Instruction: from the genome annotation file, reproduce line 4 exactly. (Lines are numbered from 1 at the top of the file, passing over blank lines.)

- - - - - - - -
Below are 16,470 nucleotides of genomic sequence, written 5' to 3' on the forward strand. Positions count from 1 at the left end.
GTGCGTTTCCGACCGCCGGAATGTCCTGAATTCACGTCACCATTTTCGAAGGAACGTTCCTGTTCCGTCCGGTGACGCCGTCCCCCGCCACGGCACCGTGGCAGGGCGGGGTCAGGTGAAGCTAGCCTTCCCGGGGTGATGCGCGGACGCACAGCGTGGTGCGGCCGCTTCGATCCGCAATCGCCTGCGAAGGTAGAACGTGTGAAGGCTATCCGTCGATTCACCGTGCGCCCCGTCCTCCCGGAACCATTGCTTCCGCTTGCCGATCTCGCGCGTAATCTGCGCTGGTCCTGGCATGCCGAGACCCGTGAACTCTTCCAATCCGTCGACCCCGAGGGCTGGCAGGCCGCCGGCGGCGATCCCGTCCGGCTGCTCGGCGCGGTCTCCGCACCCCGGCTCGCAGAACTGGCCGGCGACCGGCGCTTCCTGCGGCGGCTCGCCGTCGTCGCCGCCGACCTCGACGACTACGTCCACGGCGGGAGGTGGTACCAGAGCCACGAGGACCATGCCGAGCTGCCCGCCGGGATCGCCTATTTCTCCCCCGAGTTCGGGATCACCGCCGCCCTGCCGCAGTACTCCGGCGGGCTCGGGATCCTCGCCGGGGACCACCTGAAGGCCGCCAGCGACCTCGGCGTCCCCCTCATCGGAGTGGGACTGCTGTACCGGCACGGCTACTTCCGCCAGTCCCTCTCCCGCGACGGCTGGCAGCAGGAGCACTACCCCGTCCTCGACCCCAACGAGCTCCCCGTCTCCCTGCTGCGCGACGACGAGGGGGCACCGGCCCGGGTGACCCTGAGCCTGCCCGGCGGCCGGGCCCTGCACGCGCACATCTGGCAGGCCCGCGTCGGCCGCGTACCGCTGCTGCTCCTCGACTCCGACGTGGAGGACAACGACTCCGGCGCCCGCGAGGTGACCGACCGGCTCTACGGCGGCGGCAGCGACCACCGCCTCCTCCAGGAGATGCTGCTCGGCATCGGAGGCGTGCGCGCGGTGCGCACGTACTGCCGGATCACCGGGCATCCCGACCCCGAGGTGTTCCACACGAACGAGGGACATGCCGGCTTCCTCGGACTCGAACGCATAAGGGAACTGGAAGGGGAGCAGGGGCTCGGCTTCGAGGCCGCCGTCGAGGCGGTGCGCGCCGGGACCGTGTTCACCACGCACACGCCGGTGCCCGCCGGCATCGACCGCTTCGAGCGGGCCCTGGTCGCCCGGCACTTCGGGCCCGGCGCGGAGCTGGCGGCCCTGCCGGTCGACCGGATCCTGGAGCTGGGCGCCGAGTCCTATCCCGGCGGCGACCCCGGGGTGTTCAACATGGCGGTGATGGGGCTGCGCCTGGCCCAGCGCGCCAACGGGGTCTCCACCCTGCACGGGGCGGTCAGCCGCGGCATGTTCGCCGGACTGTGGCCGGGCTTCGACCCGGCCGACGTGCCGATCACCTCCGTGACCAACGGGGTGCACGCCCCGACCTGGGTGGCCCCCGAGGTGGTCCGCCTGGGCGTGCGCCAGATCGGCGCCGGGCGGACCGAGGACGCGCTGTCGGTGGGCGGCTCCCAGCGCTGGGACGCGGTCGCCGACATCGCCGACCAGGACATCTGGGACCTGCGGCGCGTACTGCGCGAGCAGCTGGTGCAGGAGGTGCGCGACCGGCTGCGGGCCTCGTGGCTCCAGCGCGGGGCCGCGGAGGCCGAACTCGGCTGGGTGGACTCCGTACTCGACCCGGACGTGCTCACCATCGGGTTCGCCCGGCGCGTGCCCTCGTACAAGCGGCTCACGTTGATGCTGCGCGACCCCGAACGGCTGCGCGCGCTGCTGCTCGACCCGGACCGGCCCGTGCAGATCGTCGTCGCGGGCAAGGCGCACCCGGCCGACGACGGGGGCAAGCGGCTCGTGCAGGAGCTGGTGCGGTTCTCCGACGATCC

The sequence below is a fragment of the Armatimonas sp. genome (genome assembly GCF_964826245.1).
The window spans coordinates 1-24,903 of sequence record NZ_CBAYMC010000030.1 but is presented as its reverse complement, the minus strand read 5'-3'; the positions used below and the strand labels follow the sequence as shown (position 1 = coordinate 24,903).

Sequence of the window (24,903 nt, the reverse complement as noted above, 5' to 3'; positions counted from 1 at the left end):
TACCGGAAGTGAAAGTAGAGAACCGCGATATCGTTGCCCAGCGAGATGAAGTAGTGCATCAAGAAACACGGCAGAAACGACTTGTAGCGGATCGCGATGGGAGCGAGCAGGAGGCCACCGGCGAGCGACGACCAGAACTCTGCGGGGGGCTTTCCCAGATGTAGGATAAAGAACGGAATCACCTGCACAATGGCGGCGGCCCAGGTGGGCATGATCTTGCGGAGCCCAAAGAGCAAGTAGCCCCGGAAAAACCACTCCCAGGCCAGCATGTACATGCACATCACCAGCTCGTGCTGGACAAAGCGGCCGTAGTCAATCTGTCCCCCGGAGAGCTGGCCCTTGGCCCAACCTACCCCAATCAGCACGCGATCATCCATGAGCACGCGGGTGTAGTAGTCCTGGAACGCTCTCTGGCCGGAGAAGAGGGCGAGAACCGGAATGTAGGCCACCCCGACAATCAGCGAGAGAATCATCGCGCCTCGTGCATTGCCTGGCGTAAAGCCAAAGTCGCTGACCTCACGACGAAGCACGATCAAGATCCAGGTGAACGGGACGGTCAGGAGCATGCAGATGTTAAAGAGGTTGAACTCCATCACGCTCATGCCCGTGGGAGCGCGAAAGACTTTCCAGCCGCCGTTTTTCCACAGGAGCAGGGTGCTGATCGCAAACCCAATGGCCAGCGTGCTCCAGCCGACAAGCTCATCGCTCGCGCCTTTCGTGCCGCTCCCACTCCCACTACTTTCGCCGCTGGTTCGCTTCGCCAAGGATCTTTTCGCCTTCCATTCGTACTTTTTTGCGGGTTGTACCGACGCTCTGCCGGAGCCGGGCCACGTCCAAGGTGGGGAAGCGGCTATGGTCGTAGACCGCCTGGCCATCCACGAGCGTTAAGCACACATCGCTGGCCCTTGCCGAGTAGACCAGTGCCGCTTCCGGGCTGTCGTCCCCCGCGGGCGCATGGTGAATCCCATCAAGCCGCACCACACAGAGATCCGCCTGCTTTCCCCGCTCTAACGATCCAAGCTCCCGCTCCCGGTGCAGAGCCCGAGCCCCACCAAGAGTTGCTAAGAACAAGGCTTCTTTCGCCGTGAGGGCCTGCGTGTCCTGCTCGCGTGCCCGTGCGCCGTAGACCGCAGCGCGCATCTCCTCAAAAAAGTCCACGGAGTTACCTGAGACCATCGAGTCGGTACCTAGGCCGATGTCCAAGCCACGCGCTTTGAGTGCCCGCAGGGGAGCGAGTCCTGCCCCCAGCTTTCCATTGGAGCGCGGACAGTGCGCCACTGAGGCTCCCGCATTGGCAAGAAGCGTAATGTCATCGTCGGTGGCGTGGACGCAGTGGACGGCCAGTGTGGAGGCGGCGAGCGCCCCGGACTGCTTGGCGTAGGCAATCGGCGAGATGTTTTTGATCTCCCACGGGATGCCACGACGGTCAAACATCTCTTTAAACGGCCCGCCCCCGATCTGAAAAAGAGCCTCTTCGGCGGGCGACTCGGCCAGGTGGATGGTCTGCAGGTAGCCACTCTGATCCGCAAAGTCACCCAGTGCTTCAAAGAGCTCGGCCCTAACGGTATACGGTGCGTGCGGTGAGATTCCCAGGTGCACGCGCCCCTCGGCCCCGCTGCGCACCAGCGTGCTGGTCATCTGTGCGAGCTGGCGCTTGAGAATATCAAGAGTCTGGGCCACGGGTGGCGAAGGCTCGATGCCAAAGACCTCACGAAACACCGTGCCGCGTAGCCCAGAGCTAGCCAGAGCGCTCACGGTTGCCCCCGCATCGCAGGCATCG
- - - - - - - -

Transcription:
The window spans coordinates 1-24,903 of sequence record NZ_CBAYMC010000030.1 but is presented as its reverse complement, the minus strand read 5'-3'; the positions used below and the strand labels follow the sequence as shown (position 1 = coordinate 24,903).